Located in South Seattle on the Duwamish River, South Park is one of the most undesirable areas of the city. Crime rates have historically been quite high here. Surrounded by industrial areas, both the land and the nearby river have been known for contamination. Although some first-time homebuyers find South Park to be an affordable neighborhood, it's important to realize why the area is not more desirable.

South Park has historically been connected to Georgetown, its neighbor to the north, by way of a bridge over the Duwamish River. In the end of June, 2010, the bridge closed permanently, leaving South Park cut off from the rest of the city. Many neighborhood businesses are worried about the loss of clientele in the coming months. Most residents of South Park are low-income minorities, many of whom feel that they have been forgotten by Seattle's elites.

Traffic in South Park tends to be heavy thanks to the concentration of industry and commercial areas here. Most shopping is located on 14th Avenue South, a main thoroughfare in South Park. In the past few decades, the hispanic population of South Park has soared, and this is reflected in the shops and restaurants found on 14th Avenue.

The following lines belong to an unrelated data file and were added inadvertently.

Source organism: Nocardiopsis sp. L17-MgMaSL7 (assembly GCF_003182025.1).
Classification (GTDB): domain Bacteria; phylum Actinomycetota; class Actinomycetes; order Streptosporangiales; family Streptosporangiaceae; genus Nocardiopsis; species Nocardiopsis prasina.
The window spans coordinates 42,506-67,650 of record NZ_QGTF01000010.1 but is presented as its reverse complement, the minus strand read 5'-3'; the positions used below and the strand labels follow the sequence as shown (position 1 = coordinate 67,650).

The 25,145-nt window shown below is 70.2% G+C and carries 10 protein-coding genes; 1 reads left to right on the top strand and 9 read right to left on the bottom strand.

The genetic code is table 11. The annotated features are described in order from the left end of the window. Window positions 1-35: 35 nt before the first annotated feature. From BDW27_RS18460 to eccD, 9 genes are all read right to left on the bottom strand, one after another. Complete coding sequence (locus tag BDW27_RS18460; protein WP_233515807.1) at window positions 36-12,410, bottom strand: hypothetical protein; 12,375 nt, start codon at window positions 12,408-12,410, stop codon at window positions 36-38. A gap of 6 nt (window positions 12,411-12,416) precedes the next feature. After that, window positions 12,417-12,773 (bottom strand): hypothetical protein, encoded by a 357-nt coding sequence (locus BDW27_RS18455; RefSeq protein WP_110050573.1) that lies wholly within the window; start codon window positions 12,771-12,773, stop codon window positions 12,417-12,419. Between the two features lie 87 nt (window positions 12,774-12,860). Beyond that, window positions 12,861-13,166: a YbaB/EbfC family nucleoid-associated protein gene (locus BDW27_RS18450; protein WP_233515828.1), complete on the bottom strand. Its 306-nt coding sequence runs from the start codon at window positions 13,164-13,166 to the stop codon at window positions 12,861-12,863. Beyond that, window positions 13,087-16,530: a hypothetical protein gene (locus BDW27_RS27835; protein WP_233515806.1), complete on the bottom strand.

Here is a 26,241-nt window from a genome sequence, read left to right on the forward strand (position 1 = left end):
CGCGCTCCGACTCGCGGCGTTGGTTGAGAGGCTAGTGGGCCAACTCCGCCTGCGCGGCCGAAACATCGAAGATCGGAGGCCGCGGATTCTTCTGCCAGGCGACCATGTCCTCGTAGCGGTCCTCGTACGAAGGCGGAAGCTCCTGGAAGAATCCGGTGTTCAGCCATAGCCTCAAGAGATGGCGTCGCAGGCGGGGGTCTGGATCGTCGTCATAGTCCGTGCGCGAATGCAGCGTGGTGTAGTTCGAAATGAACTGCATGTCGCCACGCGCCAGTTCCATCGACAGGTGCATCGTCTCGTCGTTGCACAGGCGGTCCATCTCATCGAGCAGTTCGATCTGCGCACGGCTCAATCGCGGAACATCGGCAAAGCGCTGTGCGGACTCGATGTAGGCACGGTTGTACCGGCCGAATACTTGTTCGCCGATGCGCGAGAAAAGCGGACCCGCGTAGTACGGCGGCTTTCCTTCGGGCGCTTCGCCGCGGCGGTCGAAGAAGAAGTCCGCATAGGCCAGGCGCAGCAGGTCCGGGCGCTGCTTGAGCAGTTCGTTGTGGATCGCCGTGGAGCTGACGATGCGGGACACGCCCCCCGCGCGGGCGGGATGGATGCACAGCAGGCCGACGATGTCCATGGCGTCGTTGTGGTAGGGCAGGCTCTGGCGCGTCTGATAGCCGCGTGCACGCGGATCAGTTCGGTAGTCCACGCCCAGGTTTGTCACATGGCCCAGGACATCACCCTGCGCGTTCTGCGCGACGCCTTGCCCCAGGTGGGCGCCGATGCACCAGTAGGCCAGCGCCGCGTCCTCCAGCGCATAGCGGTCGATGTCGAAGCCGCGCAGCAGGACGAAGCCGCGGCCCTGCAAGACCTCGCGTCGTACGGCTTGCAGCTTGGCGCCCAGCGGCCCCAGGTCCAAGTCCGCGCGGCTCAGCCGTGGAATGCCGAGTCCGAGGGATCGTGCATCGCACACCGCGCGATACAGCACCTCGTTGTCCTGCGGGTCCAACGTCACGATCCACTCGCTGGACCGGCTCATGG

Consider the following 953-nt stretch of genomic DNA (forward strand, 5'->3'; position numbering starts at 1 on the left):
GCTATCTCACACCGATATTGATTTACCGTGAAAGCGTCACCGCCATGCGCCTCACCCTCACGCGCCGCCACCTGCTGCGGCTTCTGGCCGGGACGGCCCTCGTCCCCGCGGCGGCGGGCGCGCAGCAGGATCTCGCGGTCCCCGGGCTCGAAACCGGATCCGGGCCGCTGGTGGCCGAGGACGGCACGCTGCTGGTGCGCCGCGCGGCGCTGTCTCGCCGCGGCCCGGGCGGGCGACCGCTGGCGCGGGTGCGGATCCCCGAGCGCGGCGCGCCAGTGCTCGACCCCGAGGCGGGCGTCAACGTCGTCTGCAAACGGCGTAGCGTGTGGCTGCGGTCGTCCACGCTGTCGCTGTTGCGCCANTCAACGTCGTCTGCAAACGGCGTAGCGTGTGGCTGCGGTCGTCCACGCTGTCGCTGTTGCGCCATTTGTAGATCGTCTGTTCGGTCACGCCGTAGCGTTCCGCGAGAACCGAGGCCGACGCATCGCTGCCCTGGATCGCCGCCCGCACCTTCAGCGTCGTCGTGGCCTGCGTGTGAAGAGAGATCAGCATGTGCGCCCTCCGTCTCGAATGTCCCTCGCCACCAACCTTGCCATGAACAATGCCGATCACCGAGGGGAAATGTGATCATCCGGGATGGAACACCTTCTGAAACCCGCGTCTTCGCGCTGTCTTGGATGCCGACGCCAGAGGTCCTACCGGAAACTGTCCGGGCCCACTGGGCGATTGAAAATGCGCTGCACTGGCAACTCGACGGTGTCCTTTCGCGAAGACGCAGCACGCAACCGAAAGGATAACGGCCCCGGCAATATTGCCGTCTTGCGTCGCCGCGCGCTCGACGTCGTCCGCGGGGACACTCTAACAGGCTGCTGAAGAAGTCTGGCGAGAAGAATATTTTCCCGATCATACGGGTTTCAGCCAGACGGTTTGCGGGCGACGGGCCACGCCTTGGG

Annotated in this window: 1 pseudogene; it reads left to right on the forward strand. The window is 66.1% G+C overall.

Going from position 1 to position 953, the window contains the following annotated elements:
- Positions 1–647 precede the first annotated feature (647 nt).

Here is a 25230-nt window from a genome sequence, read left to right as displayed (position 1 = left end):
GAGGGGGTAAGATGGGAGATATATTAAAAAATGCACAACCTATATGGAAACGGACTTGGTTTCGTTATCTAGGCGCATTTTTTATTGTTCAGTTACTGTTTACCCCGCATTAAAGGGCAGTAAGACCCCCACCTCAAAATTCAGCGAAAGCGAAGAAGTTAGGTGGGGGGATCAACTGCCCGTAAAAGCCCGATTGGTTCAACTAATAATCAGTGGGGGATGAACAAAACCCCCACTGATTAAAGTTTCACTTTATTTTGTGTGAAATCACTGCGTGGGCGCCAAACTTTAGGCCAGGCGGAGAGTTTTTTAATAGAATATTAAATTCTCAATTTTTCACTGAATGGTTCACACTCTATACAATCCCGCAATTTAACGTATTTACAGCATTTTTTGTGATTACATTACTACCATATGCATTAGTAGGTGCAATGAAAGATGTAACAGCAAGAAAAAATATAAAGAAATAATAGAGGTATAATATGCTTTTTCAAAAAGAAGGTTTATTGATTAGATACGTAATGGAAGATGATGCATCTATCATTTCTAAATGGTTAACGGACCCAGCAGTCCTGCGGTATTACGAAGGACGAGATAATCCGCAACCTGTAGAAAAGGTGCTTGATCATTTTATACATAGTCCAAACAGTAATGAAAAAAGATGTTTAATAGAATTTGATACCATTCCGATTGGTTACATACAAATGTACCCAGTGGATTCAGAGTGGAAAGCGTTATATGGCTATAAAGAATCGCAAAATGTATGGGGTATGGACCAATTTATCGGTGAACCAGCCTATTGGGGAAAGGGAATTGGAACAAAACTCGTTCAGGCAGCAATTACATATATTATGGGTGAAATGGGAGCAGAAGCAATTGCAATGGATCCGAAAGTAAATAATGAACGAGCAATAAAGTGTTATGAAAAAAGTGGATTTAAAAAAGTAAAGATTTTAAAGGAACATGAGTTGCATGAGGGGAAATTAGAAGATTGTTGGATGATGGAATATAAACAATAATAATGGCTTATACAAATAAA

Those living in South Park find that housing is inexpensive, but the homes are simple and tend to be rather run down. Modest fixer-uppers and small brick homes certainly have a "lived-in" appearance. Although some believe the neighborhood to be up-and-coming, it is likely that with the permanent closure of the South Park bridge, the neighborhood will only continue its decline.
1/5 rating details
  • Neighborly Spirit 2/5
  • Clean & Green 2/5
  • Eating Out 2/5
  • Lack of Traffic 5/5
  • Cost of Living 4/5
  • Public Transport 3/5
2yrs+

"A very undesireable location in Seattle"